Flutter Entertainment, the rebranded Paddy Power Betfair, has seen its profit before tax drop by 24 per cent for the first half of 2019, with the company citing changes in regulations and taxation as a major factor in the performance.
Flutter, which operates Paddy Power, Betfair, FanDuel, Sportsbet and the recently acquired Adjarabet, saw profit before tax drop to £81m despite an 18 per cent increase in revenues for the half to £1.02bn.
Among the regulatory headwinds the company experienced were:
- An increase in remote gaming duty in the UK to 21 per cent from 15 per cent.
- New lower staking limits on gaming machines in UK retail.
- A doubling of tax on sports-betting stakes in Ireland to two per cent.
- New Australian point of consumption taxes in:
- New South Wales
- Western Australia
- Australian Capital Territory
- An increase in taxes across:
- Italy (20 per cent to 25 per cent on online gaming)
- Sweden (18 per cent gambling tax)
- Romania (Two per cent tax on deposits on top of existing 16 per cent online revenue tax)
- The switching off of operations in grey markets including:
Chief Executive Peter Jackson commented: “We have had another productive six months at Flutter Entertainment. All divisions are performing strongly on an underlying basis and have responded well to the challenges faced. We are pleased with the progress we are making to build a more diversified and sustainable business.”
Flutter’s online business saw a three per cent fall in underlying EBITDA to £118m with total net revenue increasing by eight per cent in H1 to £497m. Excluding the newly acquired Adjarabet however, revenue only increased by 1 per cent.
Gaming revenue was up 29 per cent in H1, or eight per cent excluding Adjarabet. The company said that the Paddy Power brand “continues to enjoy good momentum in recreational customer growth which has been a key driver of gaming revenue growth”.
It did however warn that the enhanced responsible gambling measures the company is taking are having an impact on higher value activity across both UK facing brands, and more particularly Betfair. This is partially offsetting good mass market growth with gaming in Q2 up 27 per cent, or three per cent excluding Adjarabet.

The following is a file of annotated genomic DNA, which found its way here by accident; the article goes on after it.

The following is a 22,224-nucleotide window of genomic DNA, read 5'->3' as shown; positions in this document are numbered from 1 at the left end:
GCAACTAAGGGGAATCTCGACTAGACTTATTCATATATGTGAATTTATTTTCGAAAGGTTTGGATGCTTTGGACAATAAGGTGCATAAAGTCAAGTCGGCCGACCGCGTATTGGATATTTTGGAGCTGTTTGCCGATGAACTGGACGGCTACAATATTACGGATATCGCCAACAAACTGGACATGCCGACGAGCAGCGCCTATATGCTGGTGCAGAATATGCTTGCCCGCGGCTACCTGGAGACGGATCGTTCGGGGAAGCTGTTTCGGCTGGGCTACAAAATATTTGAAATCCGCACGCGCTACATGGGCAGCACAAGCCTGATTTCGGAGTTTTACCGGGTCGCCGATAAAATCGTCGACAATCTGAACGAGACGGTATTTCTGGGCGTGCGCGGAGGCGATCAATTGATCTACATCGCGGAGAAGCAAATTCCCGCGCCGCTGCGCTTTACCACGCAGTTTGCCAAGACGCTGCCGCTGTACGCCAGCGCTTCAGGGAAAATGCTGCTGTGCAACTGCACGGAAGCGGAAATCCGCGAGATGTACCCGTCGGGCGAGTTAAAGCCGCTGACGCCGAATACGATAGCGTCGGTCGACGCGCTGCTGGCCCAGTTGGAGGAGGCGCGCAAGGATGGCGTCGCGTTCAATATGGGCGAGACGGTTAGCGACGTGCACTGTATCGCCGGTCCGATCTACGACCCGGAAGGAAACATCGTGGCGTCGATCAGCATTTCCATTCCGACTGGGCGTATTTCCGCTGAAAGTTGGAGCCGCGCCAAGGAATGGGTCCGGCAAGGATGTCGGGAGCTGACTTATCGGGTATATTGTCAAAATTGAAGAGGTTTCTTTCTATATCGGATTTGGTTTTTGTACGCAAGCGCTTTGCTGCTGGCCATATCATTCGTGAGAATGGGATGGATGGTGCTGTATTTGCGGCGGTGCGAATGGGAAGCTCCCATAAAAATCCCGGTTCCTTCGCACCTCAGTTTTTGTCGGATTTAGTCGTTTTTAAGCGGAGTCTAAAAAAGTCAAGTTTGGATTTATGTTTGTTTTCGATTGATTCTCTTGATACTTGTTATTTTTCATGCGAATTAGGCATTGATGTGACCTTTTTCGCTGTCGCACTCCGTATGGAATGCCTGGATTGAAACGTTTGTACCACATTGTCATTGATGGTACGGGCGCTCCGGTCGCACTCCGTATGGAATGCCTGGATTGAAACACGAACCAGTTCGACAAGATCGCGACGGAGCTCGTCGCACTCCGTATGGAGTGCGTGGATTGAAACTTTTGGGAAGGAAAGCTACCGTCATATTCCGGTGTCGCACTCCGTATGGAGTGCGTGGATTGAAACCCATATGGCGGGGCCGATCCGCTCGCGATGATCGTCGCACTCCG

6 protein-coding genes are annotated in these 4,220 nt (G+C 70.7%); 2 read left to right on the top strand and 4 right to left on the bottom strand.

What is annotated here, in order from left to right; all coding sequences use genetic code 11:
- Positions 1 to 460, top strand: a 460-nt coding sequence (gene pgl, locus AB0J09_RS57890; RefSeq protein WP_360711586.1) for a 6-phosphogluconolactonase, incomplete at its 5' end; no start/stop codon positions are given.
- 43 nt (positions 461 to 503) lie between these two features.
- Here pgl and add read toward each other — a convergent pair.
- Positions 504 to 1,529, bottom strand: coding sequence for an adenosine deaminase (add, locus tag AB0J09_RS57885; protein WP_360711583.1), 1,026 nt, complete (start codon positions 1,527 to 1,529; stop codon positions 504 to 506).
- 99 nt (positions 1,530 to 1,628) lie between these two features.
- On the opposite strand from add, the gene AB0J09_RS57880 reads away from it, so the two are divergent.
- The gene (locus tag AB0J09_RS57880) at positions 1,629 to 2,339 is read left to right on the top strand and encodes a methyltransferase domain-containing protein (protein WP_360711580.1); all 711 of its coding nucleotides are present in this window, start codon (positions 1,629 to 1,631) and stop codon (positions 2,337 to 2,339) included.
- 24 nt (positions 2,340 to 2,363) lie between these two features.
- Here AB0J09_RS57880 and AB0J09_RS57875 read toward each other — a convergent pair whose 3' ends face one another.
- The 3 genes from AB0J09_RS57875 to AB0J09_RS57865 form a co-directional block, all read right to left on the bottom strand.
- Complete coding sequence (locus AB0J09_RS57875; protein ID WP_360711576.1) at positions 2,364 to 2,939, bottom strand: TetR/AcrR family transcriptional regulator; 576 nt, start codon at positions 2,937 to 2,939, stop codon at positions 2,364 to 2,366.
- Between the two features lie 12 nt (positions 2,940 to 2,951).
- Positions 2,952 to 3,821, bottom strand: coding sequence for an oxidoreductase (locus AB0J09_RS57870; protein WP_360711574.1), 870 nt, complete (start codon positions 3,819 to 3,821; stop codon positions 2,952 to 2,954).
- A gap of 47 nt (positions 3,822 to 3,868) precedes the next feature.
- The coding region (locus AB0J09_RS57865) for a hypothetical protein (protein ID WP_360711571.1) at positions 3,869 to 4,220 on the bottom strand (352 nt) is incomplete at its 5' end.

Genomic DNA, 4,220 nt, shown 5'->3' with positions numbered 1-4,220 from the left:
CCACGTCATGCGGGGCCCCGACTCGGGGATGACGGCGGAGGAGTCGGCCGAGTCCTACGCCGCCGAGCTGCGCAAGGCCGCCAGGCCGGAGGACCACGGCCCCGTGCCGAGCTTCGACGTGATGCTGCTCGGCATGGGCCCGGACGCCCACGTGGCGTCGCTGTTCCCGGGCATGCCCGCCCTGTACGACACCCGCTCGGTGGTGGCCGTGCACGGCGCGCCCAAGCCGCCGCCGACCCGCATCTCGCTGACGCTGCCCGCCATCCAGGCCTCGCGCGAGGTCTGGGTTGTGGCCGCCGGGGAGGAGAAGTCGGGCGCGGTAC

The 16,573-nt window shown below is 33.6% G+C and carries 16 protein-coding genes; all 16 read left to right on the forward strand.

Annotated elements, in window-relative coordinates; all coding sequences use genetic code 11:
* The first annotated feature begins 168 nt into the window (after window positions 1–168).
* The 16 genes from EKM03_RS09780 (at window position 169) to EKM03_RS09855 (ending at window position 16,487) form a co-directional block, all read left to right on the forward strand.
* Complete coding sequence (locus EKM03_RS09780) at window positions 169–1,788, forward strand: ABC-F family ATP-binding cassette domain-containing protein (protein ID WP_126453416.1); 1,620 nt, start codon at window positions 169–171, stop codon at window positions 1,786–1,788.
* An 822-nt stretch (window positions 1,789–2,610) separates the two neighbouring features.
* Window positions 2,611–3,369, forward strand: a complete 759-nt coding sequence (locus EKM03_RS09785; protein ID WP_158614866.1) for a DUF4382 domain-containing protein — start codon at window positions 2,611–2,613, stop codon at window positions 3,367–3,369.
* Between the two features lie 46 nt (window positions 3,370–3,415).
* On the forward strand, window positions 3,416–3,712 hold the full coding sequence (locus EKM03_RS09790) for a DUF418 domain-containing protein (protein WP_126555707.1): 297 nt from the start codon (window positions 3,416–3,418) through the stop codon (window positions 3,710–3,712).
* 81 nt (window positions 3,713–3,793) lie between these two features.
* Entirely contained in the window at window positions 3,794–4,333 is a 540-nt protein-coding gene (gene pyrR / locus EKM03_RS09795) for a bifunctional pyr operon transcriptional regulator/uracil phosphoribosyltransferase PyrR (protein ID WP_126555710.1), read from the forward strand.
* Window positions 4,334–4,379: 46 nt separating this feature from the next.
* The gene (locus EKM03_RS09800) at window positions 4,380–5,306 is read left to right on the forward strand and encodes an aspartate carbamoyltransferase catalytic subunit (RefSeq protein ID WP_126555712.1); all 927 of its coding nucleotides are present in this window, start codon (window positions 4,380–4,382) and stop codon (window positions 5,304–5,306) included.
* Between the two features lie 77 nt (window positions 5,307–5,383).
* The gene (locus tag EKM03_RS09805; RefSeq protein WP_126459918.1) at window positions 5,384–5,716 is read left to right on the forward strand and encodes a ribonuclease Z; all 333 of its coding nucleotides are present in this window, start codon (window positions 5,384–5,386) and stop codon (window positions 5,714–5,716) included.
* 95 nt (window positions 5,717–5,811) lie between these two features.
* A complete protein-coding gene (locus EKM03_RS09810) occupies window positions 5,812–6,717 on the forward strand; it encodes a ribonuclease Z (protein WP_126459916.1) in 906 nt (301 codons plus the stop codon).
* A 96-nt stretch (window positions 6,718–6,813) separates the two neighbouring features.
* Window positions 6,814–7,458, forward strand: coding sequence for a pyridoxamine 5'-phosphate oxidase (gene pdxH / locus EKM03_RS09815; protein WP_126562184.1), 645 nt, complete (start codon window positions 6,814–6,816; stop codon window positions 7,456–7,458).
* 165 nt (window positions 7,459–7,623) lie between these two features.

Adjarabet revenues are mainly derived from gaming and Flutter stated pelasure with how the business is performing since acquisition with proforma gaming revenue up 25 per cent, in constant currency, on the prior comparative period.
Sports revenue was flat year on year, with sportsbook increasing by one per cent and exchange and B2B revenues declining by two per cent.
In the US the company has a positive outlook where its interests comprise of FanDuel, horseracing TV and wagering network TVG, and New Jersey online casino Betfair Casino. Proforma revenue in the US division was 46 per cent higher, reflecting five per cent revenue growth in the established sports businesses (daily fantasy and TVG), strong growth in Casino gaming revenue and £35m of sports betting net revenue.
Jackson commented: “In the US, our FanDuel brand and product proposition enabled us to take 50 per cent of the sports-betting market in New Jersey in H1. We are delighted with this performance, and have been encouraged by the regulatory momentum that has seen 10 states regulate online sports betting since the repeal of PASPA.
“Cross-sell is an important contributor to our success, with around half our customers in New Jersey coming from our existing daily fantasy business, while strong cross-sales have delivered 15 per cent market share in online casino. We have recently gone live in Pennsylvania, where we are one of the first operators to launch online, and we hope to replicate our success there too.”
Flutter’s Australian brand Sportsbet “delivered a strong first half with great momentum in the business”. This translates to net revenue increasing by 16 per cent with the blended net revenue margin of 9.8 per cent matching the expected margin in the half. This also meant that underlying EBITDA was close to flat year-on-year despite a £24m headwind from the introduction of POC in the majority of states on 1 January, as well as some additional product fee increases.
Jackson added: “In Australia, Sportsbet’s ongoing delivery of innovative products, appealing marketing and recreational focus has led to excellent performance. Our decision to increase investment ahead of the introduction of point of consumption tax has been vindicated, with Sportsbet’s earnings close to flat despite this very significant tax increase.”
In UK and Ireland retail the introduction of the £2 stake limit for FOBTs in the UK on April 1 saw a drop of 44 per cent in gaming machine revenues for Q2, just slightly above the company’s estimated 33 per cent to 43 per cent decrease. There was good news with sportsbook revenue growing by five per cent, driven by a four per cent increase in stakes, but the retail division overall saw a 26 per cent decline in underlying EBITDA to £26m.
Jackson concluded: “In summary, I am pleased with what we have achieved in the first half and we are confident we can make further good progress in H2.”